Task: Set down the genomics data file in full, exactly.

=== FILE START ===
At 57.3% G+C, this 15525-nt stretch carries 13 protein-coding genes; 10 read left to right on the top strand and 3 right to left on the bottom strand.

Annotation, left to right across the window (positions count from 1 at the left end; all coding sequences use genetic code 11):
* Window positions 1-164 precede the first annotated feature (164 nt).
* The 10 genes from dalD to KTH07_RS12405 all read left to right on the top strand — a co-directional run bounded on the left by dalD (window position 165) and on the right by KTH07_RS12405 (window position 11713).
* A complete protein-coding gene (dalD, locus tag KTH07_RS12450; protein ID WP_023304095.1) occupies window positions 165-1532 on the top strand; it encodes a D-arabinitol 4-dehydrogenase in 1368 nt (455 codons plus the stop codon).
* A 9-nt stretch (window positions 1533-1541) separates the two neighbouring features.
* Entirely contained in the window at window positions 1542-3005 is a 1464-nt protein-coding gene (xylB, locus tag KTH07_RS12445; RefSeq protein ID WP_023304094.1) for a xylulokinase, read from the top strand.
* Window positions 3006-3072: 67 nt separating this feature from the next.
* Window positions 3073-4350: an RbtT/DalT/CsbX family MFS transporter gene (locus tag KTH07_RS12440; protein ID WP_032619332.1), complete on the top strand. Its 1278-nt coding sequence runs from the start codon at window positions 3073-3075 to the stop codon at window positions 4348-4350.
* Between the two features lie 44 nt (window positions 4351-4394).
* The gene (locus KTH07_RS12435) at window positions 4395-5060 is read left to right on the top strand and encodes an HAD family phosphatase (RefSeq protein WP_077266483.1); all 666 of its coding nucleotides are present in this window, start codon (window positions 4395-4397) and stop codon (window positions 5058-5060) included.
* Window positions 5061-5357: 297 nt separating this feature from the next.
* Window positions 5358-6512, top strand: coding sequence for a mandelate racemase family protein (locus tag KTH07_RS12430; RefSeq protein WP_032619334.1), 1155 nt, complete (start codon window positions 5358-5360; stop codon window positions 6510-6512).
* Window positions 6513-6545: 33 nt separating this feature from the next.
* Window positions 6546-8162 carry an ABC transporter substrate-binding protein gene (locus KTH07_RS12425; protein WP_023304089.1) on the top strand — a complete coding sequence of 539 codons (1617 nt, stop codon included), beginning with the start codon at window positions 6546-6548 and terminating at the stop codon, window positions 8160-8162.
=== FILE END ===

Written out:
At 57.3% G+C, this 15525-nt stretch carries 13 protein-coding genes; 10 read left to right on the top strand and 3 right to left on the bottom strand.

Annotation, left to right across the window (positions count from 1 at the left end; all coding sequences use genetic code 11):
* Window positions 1-164 precede the first annotated feature (164 nt).
* The 10 genes from dalD to KTH07_RS12405 all read left to right on the top strand — a co-directional run bounded on the left by dalD (window position 165) and on the right by KTH07_RS12405 (window position 11713).
* A complete protein-coding gene (dalD, locus tag KTH07_RS12450; protein ID WP_023304095.1) occupies window positions 165-1532 on the top strand; it encodes a D-arabinitol 4-dehydrogenase in 1368 nt (455 codons plus the stop codon).
* A 9-nt stretch (window positions 1533-1541) separates the two neighbouring features.
* Entirely contained in the window at window positions 1542-3005 is a 1464-nt protein-coding gene (xylB, locus tag KTH07_RS12445; RefSeq protein ID WP_023304094.1) for a xylulokinase, read from the top strand.
* Window positions 3006-3072: 67 nt separating this feature from the next.
* Window positions 3073-4350: an RbtT/DalT/CsbX family MFS transporter gene (locus tag KTH07_RS12440; protein ID WP_032619332.1), complete on the top strand. Its 1278-nt coding sequence runs from the start codon at window positions 3073-3075 to the stop codon at window positions 4348-4350.
* Between the two features lie 44 nt (window positions 4351-4394).
* The gene (locus KTH07_RS12435) at window positions 4395-5060 is read left to right on the top strand and encodes an HAD family phosphatase (RefSeq protein WP_077266483.1); all 666 of its coding nucleotides are present in this window, start codon (window positions 4395-4397) and stop codon (window positions 5058-5060) included.
* Window positions 5061-5357: 297 nt separating this feature from the next.
* Window positions 5358-6512, top strand: coding sequence for a mandelate racemase family protein (locus tag KTH07_RS12430; RefSeq protein WP_032619334.1), 1155 nt, complete (start codon window positions 5358-5360; stop codon window positions 6510-6512).
* Window positions 6513-6545: 33 nt separating this feature from the next.
* Window positions 6546-8162 carry an ABC transporter substrate-binding protein gene (locus KTH07_RS12425; protein WP_023304089.1) on the top strand — a complete coding sequence of 539 codons (1617 nt, stop codon included), beginning with the start codon at window positions 6546-6548 and terminating at the stop codon, window positions 8160-8162.